Last month on the 23rd of September the former prime minister and former chancellor presented their “mini-budget”. This announcement had an immediate effect on the economy, shaking the market’s confidence.
Rates on government borrowing (known as gilt’s) surged as investors questioned the government’s (lack of) plans to pay back debt. These gilt yields impact how much lenders must pay to borrow money to fund people’s mortgages and so they saw their costs rise too. Lenders reacted by pulling mortgage deals from the market, only to return a few days later with mortgages priced at much higher rates.
However, there are a certain group of buyers who remain unphased by this higher-interest rate environment - the cash buyer. Often these people are downsizers who have paid off their mortgage or wealthy city elites. With mortgaged buyers on the backfoot due to higher interest rates, cash buyers have increased their position considerably.
To illustrate this, we’ve looked at how the proportion of cash buyer registrations changed in the two weeks after the mini-budget.
Overall, cash buyers have made up a much larger proportion of all new applicants registering to buy. In 2021, when rates were at record lows, cash buyers accounted for less than a third (28.0%) of new applicants. As rates have gradually risen this year, that figure rose to 36.8% in the two weeks leading up to the Budget. Since then, they’ve picked up more pace, rising to 37.1%.
The largest shift towards cash has come from those looking to buy a second home. The proportion of cash second homeowner applicants rose from 73.5% in 2021 to 78.4% in the two weeks after the mini-budget. However, this group only account for a small number (1.9%) of all applicants registered to buy.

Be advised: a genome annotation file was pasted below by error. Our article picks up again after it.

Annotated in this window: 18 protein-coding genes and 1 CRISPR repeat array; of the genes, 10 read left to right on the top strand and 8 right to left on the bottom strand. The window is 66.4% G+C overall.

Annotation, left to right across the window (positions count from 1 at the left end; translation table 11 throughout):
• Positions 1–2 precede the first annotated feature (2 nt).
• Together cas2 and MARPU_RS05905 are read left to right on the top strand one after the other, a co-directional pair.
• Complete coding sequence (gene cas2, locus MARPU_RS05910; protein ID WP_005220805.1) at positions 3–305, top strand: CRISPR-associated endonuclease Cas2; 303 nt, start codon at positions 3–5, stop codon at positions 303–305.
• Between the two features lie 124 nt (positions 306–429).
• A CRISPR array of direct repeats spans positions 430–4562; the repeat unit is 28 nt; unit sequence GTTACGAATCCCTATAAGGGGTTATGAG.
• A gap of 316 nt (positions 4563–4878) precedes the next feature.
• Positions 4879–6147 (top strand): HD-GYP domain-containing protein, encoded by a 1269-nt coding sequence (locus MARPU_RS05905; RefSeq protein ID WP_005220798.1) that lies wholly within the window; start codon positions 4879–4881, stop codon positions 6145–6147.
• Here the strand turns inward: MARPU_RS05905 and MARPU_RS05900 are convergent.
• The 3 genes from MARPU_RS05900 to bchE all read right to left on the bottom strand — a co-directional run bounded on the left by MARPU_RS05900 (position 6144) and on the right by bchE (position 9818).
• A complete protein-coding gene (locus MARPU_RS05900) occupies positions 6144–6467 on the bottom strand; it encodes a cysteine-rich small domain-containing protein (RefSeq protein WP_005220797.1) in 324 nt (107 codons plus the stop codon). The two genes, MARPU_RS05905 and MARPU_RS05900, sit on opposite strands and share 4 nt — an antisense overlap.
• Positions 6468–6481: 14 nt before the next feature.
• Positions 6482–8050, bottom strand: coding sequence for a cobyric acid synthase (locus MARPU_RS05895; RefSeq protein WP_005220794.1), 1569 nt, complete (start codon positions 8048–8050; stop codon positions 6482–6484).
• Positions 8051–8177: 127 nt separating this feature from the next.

Movers, who make up the majority of buyer registrations, are also more likely to be buying mortgage-free. The proportion of cash mover applicants increased from 53.9% in 2021 to 58.6% following the budget. As energy costs have risen, we’ve seen an increase in the number of downsizers looking to cash in and move on from their larger homes to something a little more economical.
Meanwhile, an increasing number of investors who are looking to purchase buy-to-lets are having to pay cash in order to make the sums stack up. In some areas, now that rates have risen, purchasing with a mortgage simply isn’t an option for buy-to-let investors because many properties will fail to earn enough rent to pass stress testing. However, investors buying in cash do not have the same problem, which is why the share of investors looking to buy outright has increased from 45.7% to 48.5% over the last year.
If interest rates stay at elevated levels, cash buyers are likely to play an increasingly important role in the housing market going forward. Although, it’s highly likely that some of these prospective cash buyers will be reliant on a mortgaged buyer purchasing their existing house, before making their onward move.